Superficially, this aids Google Search's algorithm by matching you with the information you want the most. More insidiously, the same data also matches you with the most relevant advertisements. Those ads aren't just what you see on Google's pages, but on a significant chunk of the rest of the internet's websites as well. That's right, the blog covered in banner ads uses Google Analytics to learn more about its users to feed the search algorithm, which feeds the ads that are being displayed on that site. It's a big loop. Regardless of the site, the internet runs on Google's architecture.
"Data is the new oil" has become a common mantra among the Silicon Valley startup set. Nobody has taken this further than Google, though Facebook and Amazon are quickly catching up. Google has realized how powerful it is to help you house as much data as possible on their servers, offering an incredible value to advertisers who want to target the aforementioned 65-year-old woman who collects stamps. Nearly every service under Google's massive umbrella is part of this data-gathering machine. Consider even the humble delete button on your Gmail has been replaced with archive, as if to say, "don't get rid of (y)our data... just stop looking at it."
This data-trolling operation is immense. Google is fastidiously mapping out your location history (Google Maps), your level of physical activity (Google Fit), your level of disposable income (Google Pay), all information you're looking at (Google Chrome, DNS, Gmail, Analytics, etc.), and even your entertainment choices (YouTube). They even conveniently developed two operating systems to help them do all of the above at once (Android and ChromeOS).
It's no wonder that China has effectively shut Google out of its internet and focused on creating similar applications. The level of detail on each person would excite any intelligence agency looking to thwart a terrorist attack - or seek out dissident voices.
Google or "How I stopped worrying and learned to love the data"
Now that you're sufficiently concerned, here's the good and bad news: you can't do much about it. As I said, Google basically runs the internet. To an extent, I'm even grateful for how relevant the ads are. Gone are the days that all I see are ads for things I'm completely not interested in, and occasionally I will admit to clicking on an ad that features a product I'd like to learn more about. Like it or not, many of their free services are irreplaceable, indispensable, or the best around... and often all three. Still, there are a few ways you can help maintain some illusion of control over your personal data and eschew the monster of monetization. Here are some of my favorites:
Stop using Gmail. This one will be the hardest. I promise there are services out there that are just as good. Some of them cost money, but this is a good thing! It ensures that you are the customer. You can export your own e-mails, contacts, and notes from Gmail using Google Takeout to download archive files that you can import into your next service.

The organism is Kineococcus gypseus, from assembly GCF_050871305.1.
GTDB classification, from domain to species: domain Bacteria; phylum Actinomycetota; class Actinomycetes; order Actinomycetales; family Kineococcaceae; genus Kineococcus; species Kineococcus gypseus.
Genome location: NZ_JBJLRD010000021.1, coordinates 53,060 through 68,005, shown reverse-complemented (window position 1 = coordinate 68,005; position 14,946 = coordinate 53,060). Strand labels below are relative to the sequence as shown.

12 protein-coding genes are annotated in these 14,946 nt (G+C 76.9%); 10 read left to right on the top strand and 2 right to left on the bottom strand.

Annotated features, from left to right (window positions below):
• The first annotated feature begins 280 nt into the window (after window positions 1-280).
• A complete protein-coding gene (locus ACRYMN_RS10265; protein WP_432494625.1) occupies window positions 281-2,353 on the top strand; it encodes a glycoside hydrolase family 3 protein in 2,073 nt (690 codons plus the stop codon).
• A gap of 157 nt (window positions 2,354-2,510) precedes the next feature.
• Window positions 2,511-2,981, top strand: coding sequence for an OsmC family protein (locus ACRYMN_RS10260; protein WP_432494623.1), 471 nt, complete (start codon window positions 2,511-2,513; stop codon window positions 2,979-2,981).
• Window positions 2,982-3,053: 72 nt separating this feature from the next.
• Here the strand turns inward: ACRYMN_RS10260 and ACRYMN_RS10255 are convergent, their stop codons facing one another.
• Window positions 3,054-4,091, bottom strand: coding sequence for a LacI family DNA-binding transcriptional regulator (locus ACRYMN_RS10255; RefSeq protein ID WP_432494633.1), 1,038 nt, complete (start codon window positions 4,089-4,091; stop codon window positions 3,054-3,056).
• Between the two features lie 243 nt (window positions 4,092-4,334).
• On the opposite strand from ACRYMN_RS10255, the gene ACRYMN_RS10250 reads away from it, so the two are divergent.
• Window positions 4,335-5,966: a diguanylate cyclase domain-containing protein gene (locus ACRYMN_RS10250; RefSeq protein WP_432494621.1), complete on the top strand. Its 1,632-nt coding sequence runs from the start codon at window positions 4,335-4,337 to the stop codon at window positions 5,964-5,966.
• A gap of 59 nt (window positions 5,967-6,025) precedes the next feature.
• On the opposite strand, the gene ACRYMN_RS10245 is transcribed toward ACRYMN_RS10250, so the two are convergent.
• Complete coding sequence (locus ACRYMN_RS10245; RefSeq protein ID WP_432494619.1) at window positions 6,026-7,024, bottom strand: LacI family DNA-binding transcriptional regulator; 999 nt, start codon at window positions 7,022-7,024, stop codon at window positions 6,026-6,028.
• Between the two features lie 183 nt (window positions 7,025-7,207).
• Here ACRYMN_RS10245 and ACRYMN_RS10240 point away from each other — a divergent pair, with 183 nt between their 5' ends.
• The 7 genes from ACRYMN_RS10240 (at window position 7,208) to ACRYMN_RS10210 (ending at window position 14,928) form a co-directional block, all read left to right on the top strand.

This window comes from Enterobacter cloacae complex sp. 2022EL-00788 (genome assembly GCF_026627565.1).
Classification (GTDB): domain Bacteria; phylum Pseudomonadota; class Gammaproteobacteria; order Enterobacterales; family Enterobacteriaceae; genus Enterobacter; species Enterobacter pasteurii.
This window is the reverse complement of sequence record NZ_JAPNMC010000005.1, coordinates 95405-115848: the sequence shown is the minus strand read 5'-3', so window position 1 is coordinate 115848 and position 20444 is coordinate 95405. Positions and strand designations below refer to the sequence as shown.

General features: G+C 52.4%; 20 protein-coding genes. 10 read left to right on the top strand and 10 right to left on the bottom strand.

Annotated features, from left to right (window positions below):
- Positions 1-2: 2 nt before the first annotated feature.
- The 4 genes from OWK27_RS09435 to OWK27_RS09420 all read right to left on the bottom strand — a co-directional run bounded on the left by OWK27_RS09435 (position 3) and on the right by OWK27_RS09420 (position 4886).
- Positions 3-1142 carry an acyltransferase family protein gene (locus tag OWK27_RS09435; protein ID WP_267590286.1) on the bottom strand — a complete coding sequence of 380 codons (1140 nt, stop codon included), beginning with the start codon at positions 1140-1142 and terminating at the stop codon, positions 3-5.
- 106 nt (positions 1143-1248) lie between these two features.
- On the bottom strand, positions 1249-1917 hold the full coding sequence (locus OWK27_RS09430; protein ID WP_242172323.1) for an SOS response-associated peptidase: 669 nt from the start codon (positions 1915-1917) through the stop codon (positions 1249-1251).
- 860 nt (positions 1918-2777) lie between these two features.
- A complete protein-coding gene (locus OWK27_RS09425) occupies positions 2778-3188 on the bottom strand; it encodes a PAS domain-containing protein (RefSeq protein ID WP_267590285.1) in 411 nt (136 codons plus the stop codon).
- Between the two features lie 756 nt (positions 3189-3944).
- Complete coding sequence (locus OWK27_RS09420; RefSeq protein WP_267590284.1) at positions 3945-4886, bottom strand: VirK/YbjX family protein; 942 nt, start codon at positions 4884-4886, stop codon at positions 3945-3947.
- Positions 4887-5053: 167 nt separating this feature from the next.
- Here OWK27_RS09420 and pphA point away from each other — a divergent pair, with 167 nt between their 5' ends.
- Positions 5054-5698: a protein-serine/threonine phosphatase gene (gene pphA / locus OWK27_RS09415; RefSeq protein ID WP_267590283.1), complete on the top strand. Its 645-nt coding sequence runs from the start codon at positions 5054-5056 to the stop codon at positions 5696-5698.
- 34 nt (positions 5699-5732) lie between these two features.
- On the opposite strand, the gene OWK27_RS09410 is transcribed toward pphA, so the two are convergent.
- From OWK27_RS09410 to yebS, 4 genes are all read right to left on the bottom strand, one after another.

Consider Using DuckDuckGo. DuckDuckGo is a search engine whose speed and results are almost as good as Google's, but they focus on privacy as a selling point. They still sell advertisements, but they are targeted on your search terms only.
Use Microsoft OneDrive, Apple iCloud, or Dropbox. Each of these has its pros and cons for cloud storage, and they all cost money. They're also all equally reliable and offer some powerful operating system integrations. From personal experience, iCloud these days has become an absolute lifesaver.
Use FireFox or Safari. I would have included Microsoft's Edge, but it's Chromium now (after years of slugging it out in the browser wars, they finally gave up and just slapped a coat of paint on Google's software). The irony is that both browsers earn money from Google for setting it as their default search engine, but you can change it.
Use iOS. I wish we had more options here, frankly. I understand that Apple's devices aren't for everybody, and their failure to offer anything lower-end makes a tough decision for someone who doesn't want to drop $700+ on a phone.
You've probably noticed a theme: if a product or service is free, you are not the customer. You are the product. There's no such thing as a free lunch. Seek quality services that ask for a reasonable fee. You'll find a cleaner, stabler, more ad-free experience in no time.
After all of this doom and gloom, you might be wondering, "what's the point?" Honestly, you're probably right. It's pointless to imagine a world where your data is entirely private. No matter what, there are concessions as the companies that have your data aggressively monetize it however they can in ways that are usually transparent to you, other than minor improvements in a particular service or piece of software. That said, I'm still a fan of pursuing security and privacy by default and opening windows and doors of my own choosing. I've talked a lot about the importance of good security and strong encryption, but these things don't matter if we're just gleefully clicking through the End User License Agreement on a "free" web service that promises us the moon and stars in exchange for our life's story.
What are some great replacements for Google's services you have found?